A Vietnam-based hacking group is learning from China's playbook, using increasingly sophisticated cyberattacks to spy on competitors and help Vietnam catch up to global competitors, according to cybersecurity experts.
In the last two years, the group, which is believed to be tied to the Vietnamese government and known as APT32, has ramped up its cyberespionage, particularly in Southeast Asia, according to the cybersecurity firm CrowdStrike Inc. The hacking group's exploits have included intellectual property theft, the firm said, the same activity for which Chinese hackers are infamous.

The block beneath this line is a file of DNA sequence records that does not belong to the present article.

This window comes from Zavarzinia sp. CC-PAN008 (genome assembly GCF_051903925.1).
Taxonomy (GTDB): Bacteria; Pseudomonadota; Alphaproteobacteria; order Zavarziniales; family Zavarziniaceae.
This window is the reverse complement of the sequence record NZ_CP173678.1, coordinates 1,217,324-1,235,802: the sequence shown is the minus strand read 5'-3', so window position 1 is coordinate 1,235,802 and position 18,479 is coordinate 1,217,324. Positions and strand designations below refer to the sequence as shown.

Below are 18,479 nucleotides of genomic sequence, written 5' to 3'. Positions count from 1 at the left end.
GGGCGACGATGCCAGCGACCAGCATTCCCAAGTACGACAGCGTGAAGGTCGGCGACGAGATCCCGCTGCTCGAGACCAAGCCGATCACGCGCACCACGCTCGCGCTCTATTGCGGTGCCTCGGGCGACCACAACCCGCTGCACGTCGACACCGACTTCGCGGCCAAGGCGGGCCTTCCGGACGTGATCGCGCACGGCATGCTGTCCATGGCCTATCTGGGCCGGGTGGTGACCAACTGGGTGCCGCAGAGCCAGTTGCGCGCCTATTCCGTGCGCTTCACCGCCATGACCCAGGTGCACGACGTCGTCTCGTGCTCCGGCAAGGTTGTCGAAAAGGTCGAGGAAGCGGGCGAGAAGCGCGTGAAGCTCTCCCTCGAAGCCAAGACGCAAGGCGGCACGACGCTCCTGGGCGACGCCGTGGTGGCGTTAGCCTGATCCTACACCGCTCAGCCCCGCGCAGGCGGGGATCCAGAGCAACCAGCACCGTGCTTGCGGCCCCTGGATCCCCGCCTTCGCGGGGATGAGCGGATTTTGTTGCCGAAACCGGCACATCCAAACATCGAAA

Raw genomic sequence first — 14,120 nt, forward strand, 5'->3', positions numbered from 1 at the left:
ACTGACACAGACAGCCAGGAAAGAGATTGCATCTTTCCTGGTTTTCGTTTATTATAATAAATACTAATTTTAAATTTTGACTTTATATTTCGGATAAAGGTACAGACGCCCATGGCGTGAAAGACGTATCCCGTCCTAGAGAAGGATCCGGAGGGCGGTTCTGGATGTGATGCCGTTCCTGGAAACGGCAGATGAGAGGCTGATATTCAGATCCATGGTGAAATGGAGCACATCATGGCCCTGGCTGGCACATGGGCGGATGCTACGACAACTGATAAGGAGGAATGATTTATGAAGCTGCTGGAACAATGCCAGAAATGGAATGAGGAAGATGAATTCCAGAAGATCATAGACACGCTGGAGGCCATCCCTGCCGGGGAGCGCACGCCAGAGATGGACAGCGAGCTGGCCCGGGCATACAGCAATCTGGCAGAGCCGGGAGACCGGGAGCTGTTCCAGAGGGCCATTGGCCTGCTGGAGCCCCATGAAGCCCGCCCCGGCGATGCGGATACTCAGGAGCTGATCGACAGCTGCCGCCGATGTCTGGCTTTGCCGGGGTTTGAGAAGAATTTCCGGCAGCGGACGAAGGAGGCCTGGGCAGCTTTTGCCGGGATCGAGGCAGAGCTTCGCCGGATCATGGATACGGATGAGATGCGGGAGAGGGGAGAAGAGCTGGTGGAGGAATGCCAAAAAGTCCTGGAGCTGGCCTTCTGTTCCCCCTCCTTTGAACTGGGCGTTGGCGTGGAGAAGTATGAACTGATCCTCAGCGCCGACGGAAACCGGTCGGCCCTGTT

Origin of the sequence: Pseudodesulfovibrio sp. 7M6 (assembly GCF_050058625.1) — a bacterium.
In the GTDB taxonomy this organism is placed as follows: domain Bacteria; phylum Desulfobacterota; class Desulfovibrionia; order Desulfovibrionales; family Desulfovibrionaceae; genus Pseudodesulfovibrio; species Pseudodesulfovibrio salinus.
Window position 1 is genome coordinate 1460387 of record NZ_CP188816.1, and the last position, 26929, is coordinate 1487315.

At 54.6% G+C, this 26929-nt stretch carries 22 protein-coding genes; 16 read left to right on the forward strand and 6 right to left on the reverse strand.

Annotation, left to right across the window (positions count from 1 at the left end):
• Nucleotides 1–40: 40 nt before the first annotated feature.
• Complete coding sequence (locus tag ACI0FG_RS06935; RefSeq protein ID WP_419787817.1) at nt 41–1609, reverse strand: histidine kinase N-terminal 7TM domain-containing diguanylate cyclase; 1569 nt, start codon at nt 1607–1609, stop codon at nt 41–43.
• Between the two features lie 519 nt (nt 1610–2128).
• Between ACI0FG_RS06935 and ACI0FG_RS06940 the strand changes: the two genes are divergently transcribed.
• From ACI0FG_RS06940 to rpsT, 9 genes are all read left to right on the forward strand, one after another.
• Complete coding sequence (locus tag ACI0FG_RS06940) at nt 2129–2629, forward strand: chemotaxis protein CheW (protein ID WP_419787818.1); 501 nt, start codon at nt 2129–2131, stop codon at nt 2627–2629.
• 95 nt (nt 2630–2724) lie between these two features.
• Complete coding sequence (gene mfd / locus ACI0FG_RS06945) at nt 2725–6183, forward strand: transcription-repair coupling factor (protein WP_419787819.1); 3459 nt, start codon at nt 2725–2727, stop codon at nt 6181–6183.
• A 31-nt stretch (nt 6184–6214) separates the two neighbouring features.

The automotive industry has been a key target for APT32, according to multiple experts. For example, APT32 created fake domains for Toyota Motor Corp. and Hyundai Motor Co. in an attempt to infiltrate the automakers' networks, according to a researcher familiar with the matter who requested anonymity discussing companies. In March, Toyota discovered that it was targeted in Vietnam and Thailand and through a subsidiary — Toyota Tokyo Sales Holdings Inc — in Japan, according to spokesman Brian Lyons. A Toyota official, who requested anonymity discussing the hacking group, confirmed that APT32 was responsible.